Finite Element Modelling of the Tunnel-Gas Storage Reservoir

Overview of Sansheng Tunnel Project

Sansheng tunnel is a part of the expressway project from Changshou to Hechuan in Chongqing, with a design speed of 80 km/h. The tunnel is 3,802 m and 3,830 m long from the left and right entrance, respectively, with a maximum burial depth of approximately 425 m and design elevation of 432–442 m. The tunnel passes through the Longwangdong anticline and is located on the eastern part of the Huaying Mountain Range, where the topography and geological structure are closely related to the surrounding rock lithology. The comprehensive grades of the surrounding rock in the tunnel site area are III, IV, and V, and the surrounding rock lithology is mainly sandstone, shale and sandstone sandwich shale.

The inner profile of the main tunnel lining is determined according to the requirements of the tunnel construction limits and the space required for cable ditches, drainage ditches, tunnel ventilation, electromechanical facilities, etc. The inner profile of the tunnel is a tri-centric circular curved sidewall structure with an arch height of 7.05 m and an upper semicircle radius of 5.45 m; it has a headroom of 64.28 m2 and a perimeter of 31.17 m. The inner profile of the main tunnel lining is shown in Figure 1.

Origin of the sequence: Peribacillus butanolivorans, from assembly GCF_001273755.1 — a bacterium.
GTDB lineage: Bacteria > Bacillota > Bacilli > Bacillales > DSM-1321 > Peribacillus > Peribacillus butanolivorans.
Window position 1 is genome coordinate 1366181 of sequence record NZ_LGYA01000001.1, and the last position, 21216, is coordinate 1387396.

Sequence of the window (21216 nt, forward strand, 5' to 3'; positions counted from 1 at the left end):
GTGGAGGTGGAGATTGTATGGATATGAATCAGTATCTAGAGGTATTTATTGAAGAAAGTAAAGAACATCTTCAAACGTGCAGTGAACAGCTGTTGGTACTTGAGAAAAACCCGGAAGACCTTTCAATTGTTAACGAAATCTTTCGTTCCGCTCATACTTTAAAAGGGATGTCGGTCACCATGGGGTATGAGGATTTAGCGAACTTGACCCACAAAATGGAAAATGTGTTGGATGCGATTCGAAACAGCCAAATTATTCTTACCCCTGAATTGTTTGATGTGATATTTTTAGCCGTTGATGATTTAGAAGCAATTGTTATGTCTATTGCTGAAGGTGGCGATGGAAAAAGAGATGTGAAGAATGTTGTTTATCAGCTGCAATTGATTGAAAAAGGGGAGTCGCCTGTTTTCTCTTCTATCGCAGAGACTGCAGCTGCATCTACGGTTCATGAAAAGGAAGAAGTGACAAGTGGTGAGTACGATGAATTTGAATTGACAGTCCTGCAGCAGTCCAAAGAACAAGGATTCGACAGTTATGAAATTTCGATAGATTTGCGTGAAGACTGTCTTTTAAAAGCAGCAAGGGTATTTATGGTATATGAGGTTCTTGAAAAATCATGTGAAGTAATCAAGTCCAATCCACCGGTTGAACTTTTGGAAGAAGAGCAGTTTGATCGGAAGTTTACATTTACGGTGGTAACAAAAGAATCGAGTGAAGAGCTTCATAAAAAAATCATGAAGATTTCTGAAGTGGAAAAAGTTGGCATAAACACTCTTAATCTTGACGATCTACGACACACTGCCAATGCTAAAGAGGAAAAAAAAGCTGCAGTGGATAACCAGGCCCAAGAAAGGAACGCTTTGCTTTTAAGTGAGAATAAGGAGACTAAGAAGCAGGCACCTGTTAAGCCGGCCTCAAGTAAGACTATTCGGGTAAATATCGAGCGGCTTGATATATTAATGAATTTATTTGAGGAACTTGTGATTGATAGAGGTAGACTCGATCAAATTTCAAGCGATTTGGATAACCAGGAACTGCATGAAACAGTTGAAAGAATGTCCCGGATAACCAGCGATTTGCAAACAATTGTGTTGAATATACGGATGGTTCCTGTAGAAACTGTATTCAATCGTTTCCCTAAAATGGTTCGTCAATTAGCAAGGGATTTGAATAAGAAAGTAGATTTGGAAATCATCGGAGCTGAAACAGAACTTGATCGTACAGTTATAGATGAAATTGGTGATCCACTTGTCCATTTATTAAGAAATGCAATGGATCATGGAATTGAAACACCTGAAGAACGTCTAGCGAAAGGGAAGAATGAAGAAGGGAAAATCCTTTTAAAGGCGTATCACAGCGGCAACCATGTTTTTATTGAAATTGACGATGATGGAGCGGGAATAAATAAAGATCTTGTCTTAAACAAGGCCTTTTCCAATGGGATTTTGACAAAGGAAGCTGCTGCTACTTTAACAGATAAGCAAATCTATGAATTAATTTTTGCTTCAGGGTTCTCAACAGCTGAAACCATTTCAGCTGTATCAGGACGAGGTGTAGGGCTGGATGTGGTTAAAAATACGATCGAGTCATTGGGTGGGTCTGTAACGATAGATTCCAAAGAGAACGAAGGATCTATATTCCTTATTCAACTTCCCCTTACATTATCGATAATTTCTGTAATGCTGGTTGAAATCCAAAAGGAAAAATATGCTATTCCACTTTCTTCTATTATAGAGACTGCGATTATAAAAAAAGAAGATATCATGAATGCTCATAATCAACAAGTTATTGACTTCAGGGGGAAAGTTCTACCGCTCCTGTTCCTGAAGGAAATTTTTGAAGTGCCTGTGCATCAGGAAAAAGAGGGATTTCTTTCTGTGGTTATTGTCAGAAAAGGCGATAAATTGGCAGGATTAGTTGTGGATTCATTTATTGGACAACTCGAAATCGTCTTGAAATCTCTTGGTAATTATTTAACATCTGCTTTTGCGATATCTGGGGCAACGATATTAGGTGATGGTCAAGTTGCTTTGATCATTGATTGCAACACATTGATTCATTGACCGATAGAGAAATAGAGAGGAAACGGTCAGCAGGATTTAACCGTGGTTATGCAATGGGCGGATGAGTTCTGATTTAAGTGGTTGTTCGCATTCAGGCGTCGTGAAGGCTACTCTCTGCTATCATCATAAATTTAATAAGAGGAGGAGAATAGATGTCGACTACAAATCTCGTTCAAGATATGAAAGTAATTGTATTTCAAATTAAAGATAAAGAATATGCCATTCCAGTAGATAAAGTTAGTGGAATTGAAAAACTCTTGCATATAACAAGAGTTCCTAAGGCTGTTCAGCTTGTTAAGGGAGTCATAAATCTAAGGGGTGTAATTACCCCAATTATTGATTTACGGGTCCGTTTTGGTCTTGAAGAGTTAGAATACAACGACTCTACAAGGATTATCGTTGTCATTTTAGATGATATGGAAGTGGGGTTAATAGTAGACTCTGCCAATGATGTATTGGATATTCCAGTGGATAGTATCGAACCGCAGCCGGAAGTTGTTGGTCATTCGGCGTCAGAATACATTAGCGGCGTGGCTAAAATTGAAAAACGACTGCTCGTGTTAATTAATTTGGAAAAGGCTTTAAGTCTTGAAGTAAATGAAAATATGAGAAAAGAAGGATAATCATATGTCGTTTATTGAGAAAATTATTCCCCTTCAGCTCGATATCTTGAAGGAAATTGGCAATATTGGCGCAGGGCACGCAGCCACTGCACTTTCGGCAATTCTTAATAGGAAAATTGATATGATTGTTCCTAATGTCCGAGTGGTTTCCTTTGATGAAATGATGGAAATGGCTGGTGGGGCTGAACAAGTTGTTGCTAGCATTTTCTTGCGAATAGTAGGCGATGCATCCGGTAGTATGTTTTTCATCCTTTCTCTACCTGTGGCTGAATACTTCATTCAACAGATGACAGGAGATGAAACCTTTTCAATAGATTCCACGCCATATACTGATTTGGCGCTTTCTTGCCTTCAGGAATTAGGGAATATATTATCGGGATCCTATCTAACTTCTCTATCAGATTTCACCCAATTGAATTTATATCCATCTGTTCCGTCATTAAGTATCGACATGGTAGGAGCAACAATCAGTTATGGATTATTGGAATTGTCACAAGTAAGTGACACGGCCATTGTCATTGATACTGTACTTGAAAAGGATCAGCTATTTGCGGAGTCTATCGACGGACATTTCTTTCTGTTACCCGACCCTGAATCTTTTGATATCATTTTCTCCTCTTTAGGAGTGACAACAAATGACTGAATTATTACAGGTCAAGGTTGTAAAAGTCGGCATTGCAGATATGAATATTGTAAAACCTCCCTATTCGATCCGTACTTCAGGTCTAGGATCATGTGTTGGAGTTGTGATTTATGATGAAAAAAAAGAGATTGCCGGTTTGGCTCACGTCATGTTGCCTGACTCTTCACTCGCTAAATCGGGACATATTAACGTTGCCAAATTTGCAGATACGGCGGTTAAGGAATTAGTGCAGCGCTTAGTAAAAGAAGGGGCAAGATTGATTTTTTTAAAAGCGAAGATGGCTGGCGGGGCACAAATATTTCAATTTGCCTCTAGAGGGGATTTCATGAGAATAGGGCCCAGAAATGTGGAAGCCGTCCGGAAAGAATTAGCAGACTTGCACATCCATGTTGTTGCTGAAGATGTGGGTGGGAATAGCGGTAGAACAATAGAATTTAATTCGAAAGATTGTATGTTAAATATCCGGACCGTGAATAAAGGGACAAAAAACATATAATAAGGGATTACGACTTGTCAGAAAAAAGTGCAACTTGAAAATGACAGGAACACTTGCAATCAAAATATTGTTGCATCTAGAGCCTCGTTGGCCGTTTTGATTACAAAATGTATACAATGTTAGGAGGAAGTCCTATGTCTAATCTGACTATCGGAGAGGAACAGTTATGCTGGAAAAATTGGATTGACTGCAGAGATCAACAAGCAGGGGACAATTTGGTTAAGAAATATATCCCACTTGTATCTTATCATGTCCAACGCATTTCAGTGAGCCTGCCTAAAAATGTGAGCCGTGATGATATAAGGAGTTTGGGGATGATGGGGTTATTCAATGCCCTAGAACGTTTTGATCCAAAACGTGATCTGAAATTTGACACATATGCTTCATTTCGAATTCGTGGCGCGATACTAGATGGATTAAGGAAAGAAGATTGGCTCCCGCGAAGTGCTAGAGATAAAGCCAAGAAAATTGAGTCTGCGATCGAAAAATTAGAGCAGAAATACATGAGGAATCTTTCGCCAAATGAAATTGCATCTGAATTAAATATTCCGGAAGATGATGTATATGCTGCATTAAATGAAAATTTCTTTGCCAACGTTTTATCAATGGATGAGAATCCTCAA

FIGURE 1. Outline of the main tunnel.

During tunnel blasting construction, the footage and charge must be controlled in accordance with the standards to reduce over-/under-excavation and control the damage caused to the surrounding rock, while blast vibrations should be minimized. For complete section blasting, multiple millisecond detonators are sequentially loaded in the order of detonation. The design of the blasting parameters is shown in Table 1.


TABLE 1. Upper excavation blasting parameters.

Overview of Xiangguosi Gas Reservoir